Fight Blood Sugar Issues: Put 3 Critical Nutrients Back On The Menu
Are you planning to throw a couple of steaks on the grill?
Don’t feel guilty if you are. Meat is one of the best sources of your most important nutrients.
Does your doctor try and make you feel bad about eating a big, juicy steak?
The diet advice that modern medicine prescribes is to replace meat with unnatural grains, corn and soy. But your body doesn’t recognize them as food because they don’t have the nutrients you need. And then doctors still try to tell you that you don’t need a nutritional supplement…
If your doctor tells you that, ask them how you’re supposed to solve these three nutrient issues:
How are you supposed to get your chromium? How are you supposed to get any vitamin K? How can you ever get enough CoQ10?
They’re the three biggest reasons to think about supplementing your diet, since the Western diet you’re told to eat is missing them.
Yet respectable sources still say that you don’t need a nutritional supplement. But no one questions them as to how you are supposed to get those three nutrients that are the most critical to keeping your blood sugar under control and avoiding diabetes and obesity.
We more than doubled the percentage of carbohydrates that we consume compared to the way our ancestors ate. Plus, the character of the carbohydrate has changed to a much higher glycemic index. And you are told to avoid animal protein, even though it helps normalize your blood sugar.
That’s a huge problem that overcomes almost anything you can do about it. You can motivate yourself ‘til the cows come home, but adhering to the Western diet is still going to produce the modern disease called diabetes.
Because all those carbohydrates are causing you to overproduce insulin. And insulin, when you’re missing those three important nutrients, tells your body to convert more of the calories consumed to stored body fat. This is the direct path to obesity and diabetes.
So what to do? It’s simple: Give your body back the three nutrients you’ve been deprived of so you can process blood sugar, keep your insulin in balance, and avoid storing fat.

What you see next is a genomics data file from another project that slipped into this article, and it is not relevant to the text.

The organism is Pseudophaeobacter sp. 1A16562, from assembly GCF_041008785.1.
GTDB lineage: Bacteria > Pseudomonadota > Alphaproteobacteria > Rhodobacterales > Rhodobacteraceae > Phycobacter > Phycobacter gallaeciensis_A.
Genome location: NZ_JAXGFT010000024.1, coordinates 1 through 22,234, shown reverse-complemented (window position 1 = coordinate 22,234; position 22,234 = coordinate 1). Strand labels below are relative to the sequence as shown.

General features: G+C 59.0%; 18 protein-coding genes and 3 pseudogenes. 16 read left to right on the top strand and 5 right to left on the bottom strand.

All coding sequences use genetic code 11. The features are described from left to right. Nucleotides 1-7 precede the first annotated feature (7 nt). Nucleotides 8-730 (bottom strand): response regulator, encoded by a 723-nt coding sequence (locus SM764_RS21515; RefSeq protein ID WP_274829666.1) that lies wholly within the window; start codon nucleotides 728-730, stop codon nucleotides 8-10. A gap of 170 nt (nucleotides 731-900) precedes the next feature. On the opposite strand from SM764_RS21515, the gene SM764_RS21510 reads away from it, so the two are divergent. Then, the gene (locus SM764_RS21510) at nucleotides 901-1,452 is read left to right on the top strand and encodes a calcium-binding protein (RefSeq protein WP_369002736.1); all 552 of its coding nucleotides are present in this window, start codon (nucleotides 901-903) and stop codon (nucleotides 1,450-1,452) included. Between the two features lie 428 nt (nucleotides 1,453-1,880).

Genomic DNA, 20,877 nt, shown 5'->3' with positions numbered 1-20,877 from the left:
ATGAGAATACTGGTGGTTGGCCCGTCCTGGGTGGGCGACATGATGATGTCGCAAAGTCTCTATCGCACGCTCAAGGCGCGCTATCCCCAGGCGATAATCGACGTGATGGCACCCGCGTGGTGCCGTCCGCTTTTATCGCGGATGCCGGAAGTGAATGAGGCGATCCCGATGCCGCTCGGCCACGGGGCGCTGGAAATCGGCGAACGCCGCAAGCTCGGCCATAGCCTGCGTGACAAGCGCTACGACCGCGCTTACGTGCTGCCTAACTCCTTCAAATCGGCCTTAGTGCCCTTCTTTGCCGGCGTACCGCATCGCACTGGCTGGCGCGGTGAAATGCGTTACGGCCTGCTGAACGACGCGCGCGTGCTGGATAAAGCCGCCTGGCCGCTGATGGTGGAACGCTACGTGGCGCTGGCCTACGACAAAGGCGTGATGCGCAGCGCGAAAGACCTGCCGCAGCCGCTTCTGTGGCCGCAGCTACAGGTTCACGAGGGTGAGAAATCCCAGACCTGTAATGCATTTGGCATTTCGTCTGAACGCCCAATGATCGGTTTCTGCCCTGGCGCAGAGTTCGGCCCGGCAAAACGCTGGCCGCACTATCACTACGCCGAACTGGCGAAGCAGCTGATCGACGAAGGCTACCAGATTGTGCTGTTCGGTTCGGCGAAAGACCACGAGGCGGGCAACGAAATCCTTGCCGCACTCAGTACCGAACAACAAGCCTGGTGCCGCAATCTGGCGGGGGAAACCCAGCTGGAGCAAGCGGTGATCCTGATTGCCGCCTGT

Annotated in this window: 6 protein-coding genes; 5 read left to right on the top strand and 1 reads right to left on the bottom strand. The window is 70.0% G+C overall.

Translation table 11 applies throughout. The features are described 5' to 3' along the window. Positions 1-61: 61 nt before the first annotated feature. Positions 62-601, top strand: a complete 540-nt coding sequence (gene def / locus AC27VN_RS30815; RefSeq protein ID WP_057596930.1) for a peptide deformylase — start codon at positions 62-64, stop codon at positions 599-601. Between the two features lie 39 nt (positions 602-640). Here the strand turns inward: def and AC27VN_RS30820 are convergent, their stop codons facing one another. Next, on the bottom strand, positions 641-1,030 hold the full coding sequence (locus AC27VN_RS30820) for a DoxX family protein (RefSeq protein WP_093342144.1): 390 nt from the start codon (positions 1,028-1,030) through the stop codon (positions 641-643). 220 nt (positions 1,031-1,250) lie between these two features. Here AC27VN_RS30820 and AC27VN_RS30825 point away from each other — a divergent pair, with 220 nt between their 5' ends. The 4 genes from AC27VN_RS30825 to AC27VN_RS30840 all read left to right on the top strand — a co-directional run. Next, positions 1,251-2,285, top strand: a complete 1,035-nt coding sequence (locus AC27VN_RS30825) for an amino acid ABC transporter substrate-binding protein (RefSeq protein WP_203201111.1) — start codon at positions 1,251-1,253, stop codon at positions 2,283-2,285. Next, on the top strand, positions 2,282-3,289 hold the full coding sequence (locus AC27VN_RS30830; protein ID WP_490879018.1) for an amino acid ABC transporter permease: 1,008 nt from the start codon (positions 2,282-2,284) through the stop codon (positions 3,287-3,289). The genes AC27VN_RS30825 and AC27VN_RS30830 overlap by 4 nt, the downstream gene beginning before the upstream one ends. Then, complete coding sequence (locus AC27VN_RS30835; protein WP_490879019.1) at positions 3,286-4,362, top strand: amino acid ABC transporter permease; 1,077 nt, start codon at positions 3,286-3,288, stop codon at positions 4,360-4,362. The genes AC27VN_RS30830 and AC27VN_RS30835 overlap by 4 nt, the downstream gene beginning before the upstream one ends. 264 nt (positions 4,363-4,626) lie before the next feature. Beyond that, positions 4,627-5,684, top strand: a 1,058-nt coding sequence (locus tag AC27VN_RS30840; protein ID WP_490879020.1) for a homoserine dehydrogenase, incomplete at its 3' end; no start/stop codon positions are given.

The first nutrient you’ve been deprived of is chromium.
We’re not getting chromium from the soil anymore, since our food animals don’t eat their native diet of grass, which is where they get chromium.
Industry has mined it and used it up and depleted it, so the chromium’s not in the soil, and it’s not in commercial fertilizer…which means the chromium level of our produce has dramatically dropped. Plus, the vegetables the giant industrial mega-farms grow are packed so many into such a small space, and grown so fast and so often, that they never have time to develop their mineral content.
The vegetables you are presented with in the grocery store are mostly water and pith, with few if any of the minerals you need to live, including chromium.
It’s a crisis, because chromium is a co-factor for insulin. Insulin uses it to transport sugar out of your blood and into your cells where it’s burned as energy. Without chromium, you have a lot of excess blood sugar buildup, which causes a lot of excess insulin secretion.
You probably know that when you make too much insulin, it leads to diabetes. But even mild insulin dysfunction will make you have low energy levels, produce more fat, make you crave sweet foods, and throw your body’s cholesterol levels completely out of whack.(1)
You can get chromium from grass-fed beef, ripe organic tomatoes and a source that may surprise you: red wine. Grilled steak, tomatoes and a glass of wine sounds like a tasty summer meal to me.
But you’ll still have to supplement. Because you need 400 mcg a day for optimal health, and even that delicious meal will only give you around 50 mcg. That’s why I use a 400 mcg chromium polynicotinate supplement with my patients once a day with food.
The second nutrient you’re missing is vitamin K.